In a Saturday Evening Post cover from Thanksgiving 1928, Leyendecker delivers a musket-wielding pilgrim locking eyes with a hunky football player whose right nipple is exposed through his torn jersey.

Some of his work did feature women, "but they’re almost completely ignored by the men next to them," curator Donald Albrecht said.

In one well-known Arrow ad from 1910, a woman is sitting next to a golfer who is gently cradling his clubs and staring across the page at another man. Leyendecker's work was frequently cropped based on the needs of the outlet and, in some iterations of this ad, the female companion is cut out entirely, leaving only the two men.

The executives at Arrow were probably focusing on how good the clothing looked, Nash said.

"The notion that there's this cult of masculinity sailed right over their heads," he said. "I don't think they thought he was tapping into something primal about male identity."

Through a modern eye, it's easy to see queer undertones in Leyendecker's work. To provide some historical context, though, Albrecht also included images of gay life in New York between the wars, including a photo of butch blues singer Gladys Bentley in a white tux and top hat and a painting of a gay bathhouse by artist Charles Demuth.

"We don't know if Leyendecker explored that world, but it was going on parallel to what he was doing," Albrecht said. "Because he was so elite, so Ivy League, we decided we had to present a kind of counternarrative."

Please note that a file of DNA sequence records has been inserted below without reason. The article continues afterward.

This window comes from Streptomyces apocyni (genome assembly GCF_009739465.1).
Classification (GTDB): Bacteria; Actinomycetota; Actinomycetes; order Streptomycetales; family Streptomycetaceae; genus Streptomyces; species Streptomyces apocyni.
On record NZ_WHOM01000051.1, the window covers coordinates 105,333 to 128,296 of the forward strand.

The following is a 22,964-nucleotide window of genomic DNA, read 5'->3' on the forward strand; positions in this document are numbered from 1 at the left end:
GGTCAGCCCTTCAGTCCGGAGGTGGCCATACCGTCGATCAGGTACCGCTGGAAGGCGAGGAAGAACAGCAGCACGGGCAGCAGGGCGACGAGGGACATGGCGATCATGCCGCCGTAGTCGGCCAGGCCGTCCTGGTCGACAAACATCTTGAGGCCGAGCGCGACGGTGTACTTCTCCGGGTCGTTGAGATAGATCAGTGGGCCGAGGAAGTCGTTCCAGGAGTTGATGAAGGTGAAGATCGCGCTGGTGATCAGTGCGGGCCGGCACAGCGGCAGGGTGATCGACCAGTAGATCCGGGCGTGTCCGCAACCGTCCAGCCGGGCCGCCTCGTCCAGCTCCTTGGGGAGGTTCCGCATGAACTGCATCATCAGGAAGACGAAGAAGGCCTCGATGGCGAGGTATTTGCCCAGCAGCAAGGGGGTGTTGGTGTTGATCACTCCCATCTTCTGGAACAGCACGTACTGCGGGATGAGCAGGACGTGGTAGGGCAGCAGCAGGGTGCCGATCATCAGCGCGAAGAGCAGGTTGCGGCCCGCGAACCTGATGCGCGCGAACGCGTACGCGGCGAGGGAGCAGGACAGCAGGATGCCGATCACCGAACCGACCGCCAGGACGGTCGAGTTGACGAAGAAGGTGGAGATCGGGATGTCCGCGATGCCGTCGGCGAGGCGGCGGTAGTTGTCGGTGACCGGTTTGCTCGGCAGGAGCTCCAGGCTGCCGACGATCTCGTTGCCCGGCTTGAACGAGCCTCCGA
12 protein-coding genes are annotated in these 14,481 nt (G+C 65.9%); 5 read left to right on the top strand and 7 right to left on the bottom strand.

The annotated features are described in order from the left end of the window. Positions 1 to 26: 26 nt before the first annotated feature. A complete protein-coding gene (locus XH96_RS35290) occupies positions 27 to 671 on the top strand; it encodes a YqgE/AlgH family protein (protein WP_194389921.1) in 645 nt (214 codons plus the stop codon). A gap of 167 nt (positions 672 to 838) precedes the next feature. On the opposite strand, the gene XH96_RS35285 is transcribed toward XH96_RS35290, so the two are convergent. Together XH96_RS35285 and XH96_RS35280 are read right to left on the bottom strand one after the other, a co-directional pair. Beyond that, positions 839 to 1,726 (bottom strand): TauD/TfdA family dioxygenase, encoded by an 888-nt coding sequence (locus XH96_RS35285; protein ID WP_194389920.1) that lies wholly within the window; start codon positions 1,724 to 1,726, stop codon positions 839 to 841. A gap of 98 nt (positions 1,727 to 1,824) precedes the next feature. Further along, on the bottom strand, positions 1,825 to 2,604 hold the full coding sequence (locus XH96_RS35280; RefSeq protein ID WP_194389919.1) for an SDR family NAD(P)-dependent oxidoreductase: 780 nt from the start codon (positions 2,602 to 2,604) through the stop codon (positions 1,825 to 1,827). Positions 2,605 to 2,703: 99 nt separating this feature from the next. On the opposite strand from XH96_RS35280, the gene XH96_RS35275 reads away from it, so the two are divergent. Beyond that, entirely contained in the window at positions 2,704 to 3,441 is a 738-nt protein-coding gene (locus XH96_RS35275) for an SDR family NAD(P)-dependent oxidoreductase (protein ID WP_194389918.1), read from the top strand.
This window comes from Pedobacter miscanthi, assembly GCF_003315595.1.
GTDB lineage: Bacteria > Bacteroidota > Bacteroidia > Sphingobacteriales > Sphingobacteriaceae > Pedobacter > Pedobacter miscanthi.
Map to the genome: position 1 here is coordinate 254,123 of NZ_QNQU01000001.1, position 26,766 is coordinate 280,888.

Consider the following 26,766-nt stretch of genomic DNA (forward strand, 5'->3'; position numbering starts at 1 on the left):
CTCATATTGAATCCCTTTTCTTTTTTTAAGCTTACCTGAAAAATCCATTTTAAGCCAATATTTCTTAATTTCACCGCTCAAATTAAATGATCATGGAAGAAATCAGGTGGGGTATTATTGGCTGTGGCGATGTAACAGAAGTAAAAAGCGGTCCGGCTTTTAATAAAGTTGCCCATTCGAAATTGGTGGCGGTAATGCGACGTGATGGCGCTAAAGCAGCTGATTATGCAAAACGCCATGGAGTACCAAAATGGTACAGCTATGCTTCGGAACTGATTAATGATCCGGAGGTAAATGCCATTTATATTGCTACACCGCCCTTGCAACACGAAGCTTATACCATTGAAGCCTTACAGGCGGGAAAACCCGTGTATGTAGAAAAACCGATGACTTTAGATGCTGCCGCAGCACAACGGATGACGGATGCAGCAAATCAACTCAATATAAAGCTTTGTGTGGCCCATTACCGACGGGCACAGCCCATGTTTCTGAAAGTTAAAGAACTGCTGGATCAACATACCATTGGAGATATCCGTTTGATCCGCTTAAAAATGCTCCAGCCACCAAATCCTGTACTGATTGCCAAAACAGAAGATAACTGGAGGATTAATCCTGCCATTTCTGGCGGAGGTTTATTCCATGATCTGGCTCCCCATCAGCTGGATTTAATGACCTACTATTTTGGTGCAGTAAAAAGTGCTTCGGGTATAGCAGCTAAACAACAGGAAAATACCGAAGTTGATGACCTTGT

The exhibit also presents an alternative to the homogeneity of Leyendecker's work. If Black Americans appear at all, they’re young boys or porters. ("He was a creature of his time," Nash said.)

"Under Cover" includes dapper portraits of Langston Hughes, Richard Bruce Nugent and other Black men who emerged from the Harlem Renaissance.

"Leyendecker was pushing boundaries, but he definitely followed gender and racial norms," Albrecht said. "We’re saying, ‘This is how he depicted African Americans, but others depicted them other ways.’"

While Leyendecker's virile figures were his calling card, his work with the Post also solidified holiday imagery we still use today — flowers on Mother's Day, fireworks on the Fourth of July, turkey and pie on Thanksgiving.

He popularized the image of Santa Claus as a rotund, rosy-cheeked old man with a long white beard years before Haddon Sundblom's Coca-Cola ad debuted in 1931.

Given his impact on the culture, there's no easy explanation for why Leyendecker's popularity dropped off so suddenly.

As World War II was gearing up, the Saturday Evening Post wanted imagery that told a story, according to Albrecht, that depicted everyday life and reinforced small-town values.

Rockwell was able to tap into that iconography, but Leyendecker never really changed his style.

And while he wasn't outed, the Depression and the war saw a clamping down on anything non-normative.

"Some of it may have been homophobia," Nash said. "But some of it was his own doing."

In the 1930s, Leyendecker became increasingly insular, rarely leaving his New Rochelle home. He instructed Beach to destroy all his work after his death. And while some pieces clearly survived, his personal letters and much of his art was lost.

"There was no one to preserve his legacy, the way the [Norman Rockwell Museum] kept Norman Rockwell's legacy alive," Nash said. "Once Beach died, Leyendecker began to be forgotten."